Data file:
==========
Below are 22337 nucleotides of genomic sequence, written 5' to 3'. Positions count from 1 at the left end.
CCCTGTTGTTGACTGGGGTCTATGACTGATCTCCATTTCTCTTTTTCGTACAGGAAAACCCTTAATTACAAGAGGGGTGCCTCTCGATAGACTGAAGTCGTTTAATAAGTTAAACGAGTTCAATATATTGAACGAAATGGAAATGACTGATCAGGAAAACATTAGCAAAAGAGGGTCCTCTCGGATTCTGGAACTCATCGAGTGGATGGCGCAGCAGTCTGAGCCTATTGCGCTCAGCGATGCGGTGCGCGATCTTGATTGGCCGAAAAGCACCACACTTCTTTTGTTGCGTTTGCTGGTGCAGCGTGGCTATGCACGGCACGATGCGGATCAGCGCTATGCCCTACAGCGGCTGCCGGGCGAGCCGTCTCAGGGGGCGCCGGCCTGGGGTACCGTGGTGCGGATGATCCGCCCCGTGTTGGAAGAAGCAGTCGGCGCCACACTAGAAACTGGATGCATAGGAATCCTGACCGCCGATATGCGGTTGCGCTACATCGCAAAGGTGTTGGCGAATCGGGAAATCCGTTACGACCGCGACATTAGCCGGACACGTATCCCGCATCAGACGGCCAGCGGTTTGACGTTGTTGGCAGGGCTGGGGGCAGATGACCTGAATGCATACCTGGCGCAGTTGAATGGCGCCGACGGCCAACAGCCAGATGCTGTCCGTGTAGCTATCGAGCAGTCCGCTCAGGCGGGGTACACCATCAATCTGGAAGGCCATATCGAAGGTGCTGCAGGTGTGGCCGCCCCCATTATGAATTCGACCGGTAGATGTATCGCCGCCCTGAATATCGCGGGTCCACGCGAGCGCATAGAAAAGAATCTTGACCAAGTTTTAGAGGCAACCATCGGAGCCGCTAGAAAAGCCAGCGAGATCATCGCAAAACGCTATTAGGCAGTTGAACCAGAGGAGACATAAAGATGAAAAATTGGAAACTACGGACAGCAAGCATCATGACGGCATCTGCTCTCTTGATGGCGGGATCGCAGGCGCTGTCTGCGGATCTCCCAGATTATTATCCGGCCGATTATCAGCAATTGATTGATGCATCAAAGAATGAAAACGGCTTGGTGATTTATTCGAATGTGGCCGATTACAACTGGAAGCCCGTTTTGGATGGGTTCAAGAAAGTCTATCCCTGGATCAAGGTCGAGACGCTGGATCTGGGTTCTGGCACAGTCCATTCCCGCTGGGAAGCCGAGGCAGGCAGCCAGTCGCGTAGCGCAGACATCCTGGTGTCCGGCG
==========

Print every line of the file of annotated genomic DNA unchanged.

Below are 22337 nucleotides of genomic sequence, written 5' to 3'. Positions count from 1 at the left end.
CCCTGTTGTTGACTGGGGTCTATGACTGATCTCCATTTCTCTTTTTCGTACAGGAAAACCCTTAATTACAAGAGGGGTGCCTCTCGATAGACTGAAGTCGTTTAATAAGTTAAACGAGTTCAATATATTGAACGAAATGGAAATGACTGATCAGGAAAACATTAGCAAAAGAGGGTCCTCTCGGATTCTGGAACTCATCGAGTGGATGGCGCAGCAGTCTGAGCCTATTGCGCTCAGCGATGCGGTGCGCGATCTTGATTGGCCGAAAAGCACCACACTTCTTTTGTTGCGTTTGCTGGTGCAGCGTGGCTATGCACGGCACGATGCGGATCAGCGCTATGCCCTACAGCGGCTGCCGGGCGAGCCGTCTCAGGGGGCGCCGGCCTGGGGTACCGTGGTGCGGATGATCCGCCCCGTGTTGGAAGAAGCAGTCGGCGCCACACTAGAAACTGGATGCATAGGAATCCTGACCGCCGATATGCGGTTGCGCTACATCGCAAAGGTGTTGGCGAATCGGGAAATCCGTTACGACCGCGACATTAGCCGGACACGTATCCCGCATCAGACGGCCAGCGGTTTGACGTTGTTGGCAGGGCTGGGGGCAGATGACCTGAATGCATACCTGGCGCAGTTGAATGGCGCCGACGGCCAACAGCCAGATGCTGTCCGTGTAGCTATCGAGCAGTCCGCTCAGGCGGGGTACACCATCAATCTGGAAGGCCATATCGAAGGTGCTGCAGGTGTGGCCGCCCCCATTATGAATTCGACCGGTAGATGTATCGCCGCCCTGAATATCGCGGGTCCACGCGAGCGCATAGAAAAGAATCTTGACCAAGTTTTAGAGGCAACCATCGGAGCCGCTAGAAAAGCCAGCGAGATCATCGCAAAACGCTATTAGGCAGTTGAACCAGAGGAGACATAAAGATGAAAAATTGGAAACTACGGACAGCAAGCATCATGACGGCATCTGCTCTCTTGATGGCGGGATCGCAGGCGCTGTCTGCGGATCTCCCAGATTATTATCCGGCCGATTATCAGCAATTGATTGATGCATCAAAGAATGAAAACGGCTTGGTGATTTATTCGAATGTGGCCGATTACAACTGGAAGCCCGTTTTGGATGGGTTCAAGAAAGTCTATCCCTGGATCAAGGTCGAGACGCTGGATCTGGGTTCTGGCACAGTCCATTCCCGCTGGGAAGCCGAGGCAGGCAGCCAGTCGCGTAGCGCAGACATCCTGGTGTCCGGCG